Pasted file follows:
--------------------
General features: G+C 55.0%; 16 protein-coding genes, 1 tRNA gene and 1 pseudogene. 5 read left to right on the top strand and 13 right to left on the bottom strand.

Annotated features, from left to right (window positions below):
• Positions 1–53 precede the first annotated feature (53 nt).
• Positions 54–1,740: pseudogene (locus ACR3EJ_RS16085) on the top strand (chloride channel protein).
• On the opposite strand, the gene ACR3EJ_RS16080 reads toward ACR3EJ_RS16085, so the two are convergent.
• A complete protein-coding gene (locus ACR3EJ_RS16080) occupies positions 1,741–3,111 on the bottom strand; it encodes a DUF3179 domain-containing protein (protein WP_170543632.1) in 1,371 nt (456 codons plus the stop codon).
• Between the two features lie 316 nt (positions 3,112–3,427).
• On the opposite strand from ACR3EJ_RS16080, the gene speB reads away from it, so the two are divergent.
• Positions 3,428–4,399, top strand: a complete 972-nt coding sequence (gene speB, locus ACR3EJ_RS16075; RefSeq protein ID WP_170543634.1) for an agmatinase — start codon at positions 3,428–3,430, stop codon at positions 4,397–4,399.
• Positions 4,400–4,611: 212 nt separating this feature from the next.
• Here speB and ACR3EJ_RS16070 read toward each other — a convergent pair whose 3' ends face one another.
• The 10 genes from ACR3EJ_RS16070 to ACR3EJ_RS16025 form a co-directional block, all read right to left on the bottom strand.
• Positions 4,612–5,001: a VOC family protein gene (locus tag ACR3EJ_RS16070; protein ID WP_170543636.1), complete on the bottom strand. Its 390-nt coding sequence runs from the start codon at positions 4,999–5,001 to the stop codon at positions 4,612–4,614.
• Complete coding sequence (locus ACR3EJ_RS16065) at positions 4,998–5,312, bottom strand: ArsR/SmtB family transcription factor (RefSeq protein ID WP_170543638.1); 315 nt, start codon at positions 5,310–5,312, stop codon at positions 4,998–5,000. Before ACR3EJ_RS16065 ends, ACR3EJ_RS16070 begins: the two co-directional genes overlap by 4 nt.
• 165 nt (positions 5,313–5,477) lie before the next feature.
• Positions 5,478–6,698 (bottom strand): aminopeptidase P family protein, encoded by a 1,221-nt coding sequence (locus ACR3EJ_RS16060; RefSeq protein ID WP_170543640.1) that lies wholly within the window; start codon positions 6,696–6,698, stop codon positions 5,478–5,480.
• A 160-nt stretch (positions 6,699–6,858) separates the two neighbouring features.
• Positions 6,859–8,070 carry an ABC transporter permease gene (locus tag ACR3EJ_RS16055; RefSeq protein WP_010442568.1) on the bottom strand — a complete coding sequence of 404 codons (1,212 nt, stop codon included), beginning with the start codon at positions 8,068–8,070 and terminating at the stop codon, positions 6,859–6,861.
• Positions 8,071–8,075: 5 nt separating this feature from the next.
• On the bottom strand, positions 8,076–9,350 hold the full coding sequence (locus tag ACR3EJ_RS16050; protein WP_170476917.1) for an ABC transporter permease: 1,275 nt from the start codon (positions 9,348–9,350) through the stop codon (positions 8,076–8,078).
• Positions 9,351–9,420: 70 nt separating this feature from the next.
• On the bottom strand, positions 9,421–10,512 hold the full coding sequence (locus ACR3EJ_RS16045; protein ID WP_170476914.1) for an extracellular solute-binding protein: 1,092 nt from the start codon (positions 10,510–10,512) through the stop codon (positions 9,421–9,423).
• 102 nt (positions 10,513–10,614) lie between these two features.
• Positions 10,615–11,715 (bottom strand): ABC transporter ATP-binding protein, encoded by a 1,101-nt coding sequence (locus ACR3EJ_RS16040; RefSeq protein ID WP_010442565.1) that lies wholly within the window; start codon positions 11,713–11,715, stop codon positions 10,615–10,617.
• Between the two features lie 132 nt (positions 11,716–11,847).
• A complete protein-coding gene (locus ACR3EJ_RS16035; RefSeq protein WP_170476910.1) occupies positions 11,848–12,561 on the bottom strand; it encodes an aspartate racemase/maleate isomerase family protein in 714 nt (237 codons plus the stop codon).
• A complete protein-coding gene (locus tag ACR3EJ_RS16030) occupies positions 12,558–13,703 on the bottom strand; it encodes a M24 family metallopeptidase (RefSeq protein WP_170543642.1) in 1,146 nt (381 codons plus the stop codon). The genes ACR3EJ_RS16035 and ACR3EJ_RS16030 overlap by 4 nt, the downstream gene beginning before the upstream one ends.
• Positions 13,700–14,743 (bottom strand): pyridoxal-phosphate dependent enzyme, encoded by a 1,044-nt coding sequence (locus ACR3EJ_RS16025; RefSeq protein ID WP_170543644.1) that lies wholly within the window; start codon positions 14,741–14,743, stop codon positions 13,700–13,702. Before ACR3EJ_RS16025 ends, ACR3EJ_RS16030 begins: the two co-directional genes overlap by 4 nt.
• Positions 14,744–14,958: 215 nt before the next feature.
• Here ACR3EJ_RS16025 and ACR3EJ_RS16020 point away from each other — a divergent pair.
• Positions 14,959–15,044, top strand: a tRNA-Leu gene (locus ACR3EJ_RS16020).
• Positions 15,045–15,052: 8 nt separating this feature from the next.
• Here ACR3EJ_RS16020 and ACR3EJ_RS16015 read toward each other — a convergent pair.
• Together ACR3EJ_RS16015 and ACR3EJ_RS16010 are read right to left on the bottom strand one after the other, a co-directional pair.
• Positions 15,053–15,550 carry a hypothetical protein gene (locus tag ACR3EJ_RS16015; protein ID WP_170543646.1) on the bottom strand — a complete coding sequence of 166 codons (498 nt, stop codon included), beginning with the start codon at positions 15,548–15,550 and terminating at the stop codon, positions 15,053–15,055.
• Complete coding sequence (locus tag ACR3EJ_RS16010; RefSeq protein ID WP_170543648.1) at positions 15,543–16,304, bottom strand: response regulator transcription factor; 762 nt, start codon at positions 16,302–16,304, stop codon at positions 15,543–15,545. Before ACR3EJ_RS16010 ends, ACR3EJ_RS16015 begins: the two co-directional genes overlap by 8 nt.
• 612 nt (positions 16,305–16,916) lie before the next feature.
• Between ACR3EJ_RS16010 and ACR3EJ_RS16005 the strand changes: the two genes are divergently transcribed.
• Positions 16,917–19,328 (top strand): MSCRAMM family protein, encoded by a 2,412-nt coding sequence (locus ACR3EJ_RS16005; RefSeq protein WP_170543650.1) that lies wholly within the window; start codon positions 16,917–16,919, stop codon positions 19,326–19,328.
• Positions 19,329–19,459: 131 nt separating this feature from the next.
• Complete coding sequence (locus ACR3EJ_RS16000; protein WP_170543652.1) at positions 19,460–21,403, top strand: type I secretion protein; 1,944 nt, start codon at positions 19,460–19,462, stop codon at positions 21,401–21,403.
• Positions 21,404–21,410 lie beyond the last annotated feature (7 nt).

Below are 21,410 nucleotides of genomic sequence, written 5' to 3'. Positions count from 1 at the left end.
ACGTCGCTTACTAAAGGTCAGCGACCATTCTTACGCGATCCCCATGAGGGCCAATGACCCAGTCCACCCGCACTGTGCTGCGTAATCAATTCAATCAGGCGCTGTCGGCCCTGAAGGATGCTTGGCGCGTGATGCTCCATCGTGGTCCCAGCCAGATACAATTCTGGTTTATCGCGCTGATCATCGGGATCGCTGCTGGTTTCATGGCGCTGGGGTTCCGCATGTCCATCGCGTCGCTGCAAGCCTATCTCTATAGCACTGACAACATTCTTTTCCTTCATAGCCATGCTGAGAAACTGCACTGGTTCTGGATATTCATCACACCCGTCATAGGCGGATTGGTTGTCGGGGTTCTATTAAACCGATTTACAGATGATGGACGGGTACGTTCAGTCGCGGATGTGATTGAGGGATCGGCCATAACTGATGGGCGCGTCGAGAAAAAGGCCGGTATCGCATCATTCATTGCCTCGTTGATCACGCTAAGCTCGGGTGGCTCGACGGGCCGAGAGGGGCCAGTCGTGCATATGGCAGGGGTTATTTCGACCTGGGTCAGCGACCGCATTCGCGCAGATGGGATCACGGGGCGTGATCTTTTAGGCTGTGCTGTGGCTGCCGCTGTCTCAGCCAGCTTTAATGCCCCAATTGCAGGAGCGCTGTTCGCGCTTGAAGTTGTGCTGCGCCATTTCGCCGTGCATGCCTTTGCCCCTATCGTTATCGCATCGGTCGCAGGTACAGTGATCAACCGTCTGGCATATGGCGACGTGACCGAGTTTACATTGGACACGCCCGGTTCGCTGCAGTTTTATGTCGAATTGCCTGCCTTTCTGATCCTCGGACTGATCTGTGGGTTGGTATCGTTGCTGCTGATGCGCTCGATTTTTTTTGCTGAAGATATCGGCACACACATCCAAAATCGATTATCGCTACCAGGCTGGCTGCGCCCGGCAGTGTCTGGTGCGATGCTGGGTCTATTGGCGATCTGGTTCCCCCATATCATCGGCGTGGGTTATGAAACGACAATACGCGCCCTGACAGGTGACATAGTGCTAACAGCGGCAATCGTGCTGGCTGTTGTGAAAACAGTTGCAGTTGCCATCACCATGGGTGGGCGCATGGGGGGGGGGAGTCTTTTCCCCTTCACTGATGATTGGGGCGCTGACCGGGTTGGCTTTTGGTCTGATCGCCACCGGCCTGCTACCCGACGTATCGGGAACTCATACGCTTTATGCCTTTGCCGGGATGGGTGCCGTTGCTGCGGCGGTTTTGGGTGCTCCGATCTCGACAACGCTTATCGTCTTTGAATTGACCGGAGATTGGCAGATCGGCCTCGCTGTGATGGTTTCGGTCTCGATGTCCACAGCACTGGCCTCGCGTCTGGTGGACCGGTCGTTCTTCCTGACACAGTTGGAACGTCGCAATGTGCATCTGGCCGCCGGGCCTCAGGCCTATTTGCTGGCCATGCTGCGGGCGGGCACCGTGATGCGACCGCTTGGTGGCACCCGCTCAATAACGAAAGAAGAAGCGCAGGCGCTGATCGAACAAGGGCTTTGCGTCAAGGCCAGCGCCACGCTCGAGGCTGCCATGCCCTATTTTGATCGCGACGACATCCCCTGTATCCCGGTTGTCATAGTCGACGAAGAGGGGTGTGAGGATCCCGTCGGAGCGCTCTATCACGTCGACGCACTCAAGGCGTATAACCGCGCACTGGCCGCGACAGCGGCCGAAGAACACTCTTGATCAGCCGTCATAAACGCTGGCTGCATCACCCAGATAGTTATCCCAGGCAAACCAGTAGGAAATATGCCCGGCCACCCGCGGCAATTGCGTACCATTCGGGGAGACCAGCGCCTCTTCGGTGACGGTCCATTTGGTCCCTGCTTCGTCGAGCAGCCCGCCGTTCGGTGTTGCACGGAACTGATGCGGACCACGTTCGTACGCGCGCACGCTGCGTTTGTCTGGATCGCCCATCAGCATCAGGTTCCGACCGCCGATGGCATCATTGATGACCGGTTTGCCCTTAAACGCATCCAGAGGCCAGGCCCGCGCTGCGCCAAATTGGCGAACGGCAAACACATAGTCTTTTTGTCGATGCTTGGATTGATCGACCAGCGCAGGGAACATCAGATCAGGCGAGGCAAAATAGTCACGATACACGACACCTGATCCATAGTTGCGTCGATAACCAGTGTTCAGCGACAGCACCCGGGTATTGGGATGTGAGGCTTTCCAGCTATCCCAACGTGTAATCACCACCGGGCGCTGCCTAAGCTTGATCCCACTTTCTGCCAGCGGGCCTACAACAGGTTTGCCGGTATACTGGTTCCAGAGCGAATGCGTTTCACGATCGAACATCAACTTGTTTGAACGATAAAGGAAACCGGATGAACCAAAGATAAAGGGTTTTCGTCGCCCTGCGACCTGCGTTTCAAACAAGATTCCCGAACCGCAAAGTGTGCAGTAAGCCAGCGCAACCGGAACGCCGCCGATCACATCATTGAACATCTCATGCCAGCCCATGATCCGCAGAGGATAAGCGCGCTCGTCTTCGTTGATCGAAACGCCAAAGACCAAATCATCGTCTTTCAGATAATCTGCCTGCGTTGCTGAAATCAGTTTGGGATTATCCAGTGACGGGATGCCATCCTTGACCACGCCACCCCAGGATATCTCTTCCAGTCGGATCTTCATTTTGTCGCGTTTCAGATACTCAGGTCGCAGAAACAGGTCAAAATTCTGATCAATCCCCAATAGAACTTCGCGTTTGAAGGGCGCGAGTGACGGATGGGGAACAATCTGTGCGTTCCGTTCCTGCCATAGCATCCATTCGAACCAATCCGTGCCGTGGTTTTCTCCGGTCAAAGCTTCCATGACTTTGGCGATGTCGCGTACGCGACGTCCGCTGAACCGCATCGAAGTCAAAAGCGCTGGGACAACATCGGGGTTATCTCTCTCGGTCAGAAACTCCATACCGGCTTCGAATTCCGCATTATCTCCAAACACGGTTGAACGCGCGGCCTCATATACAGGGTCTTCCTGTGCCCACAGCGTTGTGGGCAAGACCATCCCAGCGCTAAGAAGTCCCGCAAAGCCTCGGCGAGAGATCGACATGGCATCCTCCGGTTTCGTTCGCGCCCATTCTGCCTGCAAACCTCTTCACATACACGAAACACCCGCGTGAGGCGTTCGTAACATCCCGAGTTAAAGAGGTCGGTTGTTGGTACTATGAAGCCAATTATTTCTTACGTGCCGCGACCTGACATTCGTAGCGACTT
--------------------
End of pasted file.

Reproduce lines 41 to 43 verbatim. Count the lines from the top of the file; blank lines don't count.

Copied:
• Complete coding sequence (locus ACR3EJ_RS16000; protein WP_170543652.1) at positions 19,460–21,403, top strand: type I secretion protein; 1,944 nt, start codon at positions 19,460–19,462, stop codon at positions 21,401–21,403.
• Positions 21,404–21,410 lie beyond the last annotated feature (7 nt).

Below are 21,410 nucleotides of genomic sequence, written 5' to 3'. Positions count from 1 at the left end.